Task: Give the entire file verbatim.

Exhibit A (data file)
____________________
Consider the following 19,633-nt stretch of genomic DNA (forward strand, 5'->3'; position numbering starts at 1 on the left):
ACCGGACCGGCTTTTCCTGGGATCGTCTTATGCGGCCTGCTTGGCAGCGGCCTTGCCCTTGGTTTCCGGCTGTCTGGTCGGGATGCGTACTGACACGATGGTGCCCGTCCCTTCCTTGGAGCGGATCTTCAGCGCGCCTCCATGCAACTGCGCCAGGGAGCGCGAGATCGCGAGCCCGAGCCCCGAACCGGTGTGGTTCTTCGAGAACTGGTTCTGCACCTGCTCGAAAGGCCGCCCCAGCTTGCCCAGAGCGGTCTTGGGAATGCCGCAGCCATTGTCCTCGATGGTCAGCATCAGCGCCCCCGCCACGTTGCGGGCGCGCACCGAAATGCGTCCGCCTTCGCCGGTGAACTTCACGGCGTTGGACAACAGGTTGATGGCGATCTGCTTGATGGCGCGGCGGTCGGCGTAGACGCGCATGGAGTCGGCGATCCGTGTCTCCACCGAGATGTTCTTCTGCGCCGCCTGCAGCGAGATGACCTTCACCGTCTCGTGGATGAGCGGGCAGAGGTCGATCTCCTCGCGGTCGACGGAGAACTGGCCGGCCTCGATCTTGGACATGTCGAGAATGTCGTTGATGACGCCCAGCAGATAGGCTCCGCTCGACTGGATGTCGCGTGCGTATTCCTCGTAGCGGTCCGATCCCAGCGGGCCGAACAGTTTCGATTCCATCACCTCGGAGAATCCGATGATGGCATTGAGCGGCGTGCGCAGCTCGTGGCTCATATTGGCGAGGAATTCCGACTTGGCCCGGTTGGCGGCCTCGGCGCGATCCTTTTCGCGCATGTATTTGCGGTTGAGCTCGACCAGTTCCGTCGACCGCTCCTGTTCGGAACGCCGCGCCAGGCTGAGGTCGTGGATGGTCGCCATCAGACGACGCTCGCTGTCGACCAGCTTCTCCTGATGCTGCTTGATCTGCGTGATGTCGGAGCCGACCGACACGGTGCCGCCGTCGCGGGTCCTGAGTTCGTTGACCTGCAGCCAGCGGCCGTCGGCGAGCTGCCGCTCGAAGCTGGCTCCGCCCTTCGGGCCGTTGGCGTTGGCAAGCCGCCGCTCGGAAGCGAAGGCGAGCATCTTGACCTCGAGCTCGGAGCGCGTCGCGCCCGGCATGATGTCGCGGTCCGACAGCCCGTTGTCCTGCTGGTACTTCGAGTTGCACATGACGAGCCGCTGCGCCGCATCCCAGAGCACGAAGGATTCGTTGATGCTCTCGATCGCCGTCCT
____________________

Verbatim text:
Consider the following 19,633-nt stretch of genomic DNA (forward strand, 5'->3'; position numbering starts at 1 on the left):
ACCGGACCGGCTTTTCCTGGGATCGTCTTATGCGGCCTGCTTGGCAGCGGCCTTGCCCTTGGTTTCCGGCTGTCTGGTCGGGATGCGTACTGACACGATGGTGCCCGTCCCTTCCTTGGAGCGGATCTTCAGCGCGCCTCCATGCAACTGCGCCAGGGAGCGCGAGATCGCGAGCCCGAGCCCCGAACCGGTGTGGTTCTTCGAGAACTGGTTCTGCACCTGCTCGAAAGGCCGCCCCAGCTTGCCCAGAGCGGTCTTGGGAATGCCGCAGCCATTGTCCTCGATGGTCAGCATCAGCGCCCCCGCCACGTTGCGGGCGCGCACCGAAATGCGTCCGCCTTCGCCGGTGAACTTCACGGCGTTGGACAACAGGTTGATGGCGATCTGCTTGATGGCGCGGCGGTCGGCGTAGACGCGCATGGAGTCGGCGATCCGTGTCTCCACCGAGATGTTCTTCTGCGCCGCCTGCAGCGAGATGACCTTCACCGTCTCGTGGATGAGCGGGCAGAGGTCGATCTCCTCGCGGTCGACGGAGAACTGGCCGGCCTCGATCTTGGACATGTCGAGAATGTCGTTGATGACGCCCAGCAGATAGGCTCCGCTCGACTGGATGTCGCGTGCGTATTCCTCGTAGCGGTCCGATCCCAGCGGGCCGAACAGTTTCGATTCCATCACCTCGGAGAATCCGATGATGGCATTGAGCGGCGTGCGCAGCTCGTGGCTCATATTGGCGAGGAATTCCGACTTGGCCCGGTTGGCGGCCTCGGCGCGATCCTTTTCGCGCATGTATTTGCGGTTGAGCTCGACCAGTTCCGTCGACCGCTCCTGTTCGGAACGCCGCGCCAGGCTGAGGTCGTGGATGGTCGCCATCAGACGACGCTCGCTGTCGACCAGCTTCTCCTGATGCTGCTTGATCTGCGTGATGTCGGAGCCGACCGACACGGTGCCGCCGTCGCGGGTCCTGAGTTCGTTGACCTGCAGCCAGCGGCCGTCGGCGAGCTGCCGCTCGAAGCTGGCTCCGCCCTTCGGGCCGTTGGCGTTGGCAAGCCGCCGCTCGGAAGCGAAGGCGAGCATCTTGACCTCGAGCTCGGAGCGCGTCGCGCCCGGCATGATGTCGCGGTCCGACAGCCCGTTGTCCTGCTGGTACTTCGAGTTGCACATGACGAGCCGCTGCGCCGCATCCCAGAGCACGAAGGATTCGTTGATGCTCTCGATCGCCGTCCT